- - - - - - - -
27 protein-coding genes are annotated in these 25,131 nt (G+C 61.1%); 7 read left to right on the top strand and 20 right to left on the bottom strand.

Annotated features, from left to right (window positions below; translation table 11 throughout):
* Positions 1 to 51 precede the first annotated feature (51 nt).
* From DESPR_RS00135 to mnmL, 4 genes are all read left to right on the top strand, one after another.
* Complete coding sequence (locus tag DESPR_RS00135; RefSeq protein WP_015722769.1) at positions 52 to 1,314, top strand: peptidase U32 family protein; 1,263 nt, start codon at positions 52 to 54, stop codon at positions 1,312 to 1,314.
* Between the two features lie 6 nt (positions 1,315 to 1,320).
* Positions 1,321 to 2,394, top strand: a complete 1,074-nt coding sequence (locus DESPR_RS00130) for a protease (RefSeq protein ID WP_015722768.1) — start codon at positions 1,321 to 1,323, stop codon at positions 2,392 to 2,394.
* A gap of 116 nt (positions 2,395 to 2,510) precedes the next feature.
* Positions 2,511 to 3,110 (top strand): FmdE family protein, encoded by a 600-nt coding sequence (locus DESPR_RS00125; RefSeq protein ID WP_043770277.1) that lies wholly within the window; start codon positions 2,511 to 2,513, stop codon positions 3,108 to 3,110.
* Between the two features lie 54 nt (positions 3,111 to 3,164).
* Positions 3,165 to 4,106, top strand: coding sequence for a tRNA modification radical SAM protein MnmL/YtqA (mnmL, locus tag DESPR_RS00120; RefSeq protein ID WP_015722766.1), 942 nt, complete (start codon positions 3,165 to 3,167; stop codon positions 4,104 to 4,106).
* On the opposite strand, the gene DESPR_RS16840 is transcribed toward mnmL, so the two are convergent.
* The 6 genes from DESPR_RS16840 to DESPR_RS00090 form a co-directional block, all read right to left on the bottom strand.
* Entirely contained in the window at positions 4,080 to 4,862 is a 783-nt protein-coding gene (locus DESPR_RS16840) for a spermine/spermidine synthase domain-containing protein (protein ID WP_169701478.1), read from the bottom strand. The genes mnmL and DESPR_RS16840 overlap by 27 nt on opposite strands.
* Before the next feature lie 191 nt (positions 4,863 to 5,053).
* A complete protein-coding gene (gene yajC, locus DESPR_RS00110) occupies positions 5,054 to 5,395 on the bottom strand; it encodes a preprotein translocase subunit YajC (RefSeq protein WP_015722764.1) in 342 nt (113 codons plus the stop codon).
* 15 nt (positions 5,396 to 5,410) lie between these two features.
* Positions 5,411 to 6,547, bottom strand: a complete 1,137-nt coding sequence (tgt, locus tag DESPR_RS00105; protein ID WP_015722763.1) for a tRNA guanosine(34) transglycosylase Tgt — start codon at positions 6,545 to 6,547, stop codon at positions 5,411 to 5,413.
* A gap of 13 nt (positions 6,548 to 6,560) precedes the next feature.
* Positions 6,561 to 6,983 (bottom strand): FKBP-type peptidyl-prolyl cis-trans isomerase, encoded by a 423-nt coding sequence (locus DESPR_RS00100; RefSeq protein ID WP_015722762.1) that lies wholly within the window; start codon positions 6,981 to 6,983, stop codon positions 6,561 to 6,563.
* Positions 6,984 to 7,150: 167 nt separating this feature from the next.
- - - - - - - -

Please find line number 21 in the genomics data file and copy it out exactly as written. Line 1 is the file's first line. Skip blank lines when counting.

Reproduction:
* Positions 6,984 to 7,150: 167 nt separating this feature from the next.